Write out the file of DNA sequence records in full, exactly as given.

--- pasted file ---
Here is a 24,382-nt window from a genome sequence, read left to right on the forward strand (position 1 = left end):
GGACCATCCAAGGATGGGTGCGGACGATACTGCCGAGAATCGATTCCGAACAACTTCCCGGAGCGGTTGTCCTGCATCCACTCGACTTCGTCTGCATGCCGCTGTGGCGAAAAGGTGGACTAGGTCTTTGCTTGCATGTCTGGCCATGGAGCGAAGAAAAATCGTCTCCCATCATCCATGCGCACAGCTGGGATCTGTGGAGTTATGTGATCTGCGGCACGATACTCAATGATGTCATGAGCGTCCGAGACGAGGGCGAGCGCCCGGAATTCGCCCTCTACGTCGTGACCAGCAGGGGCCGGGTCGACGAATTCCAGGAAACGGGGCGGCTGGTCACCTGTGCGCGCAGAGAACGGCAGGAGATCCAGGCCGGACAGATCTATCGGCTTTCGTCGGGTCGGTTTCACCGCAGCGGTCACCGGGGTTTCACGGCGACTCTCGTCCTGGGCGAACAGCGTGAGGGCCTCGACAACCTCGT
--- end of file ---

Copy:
Here is a 24,382-nt window from a genome sequence, read left to right on the forward strand (position 1 = left end):
GGACCATCCAAGGATGGGTGCGGACGATACTGCCGAGAATCGATTCCGAACAACTTCCCGGAGCGGTTGTCCTGCATCCACTCGACTTCGTCTGCATGCCGCTGTGGCGAAAAGGTGGACTAGGTCTTTGCTTGCATGTCTGGCCATGGAGCGAAGAAAAATCGTCTCCCATCATCCATGCGCACAGCTGGGATCTGTGGAGTTATGTGATCTGCGGCACGATACTCAATGATGTCATGAGCGTCCGAGACGAGGGCGAGCGCCCGGAATTCGCCCTCTACGTCGTGACCAGCAGGGGCCGGGTCGACGAATTCCAGGAAACGGGGCGGCTGGTCACCTGTGCGCGCAGAGAACGGCAGGAGATCCAGGCCGGACAGATCTATCGGCTTTCGTCGGGTCGGTTTCACCGCAGCGGTCACCGGGGTTTCACGGCGACTCTCGTCCTGGGCGAACAGCGTGAGGGCCTCGACAACCTCGT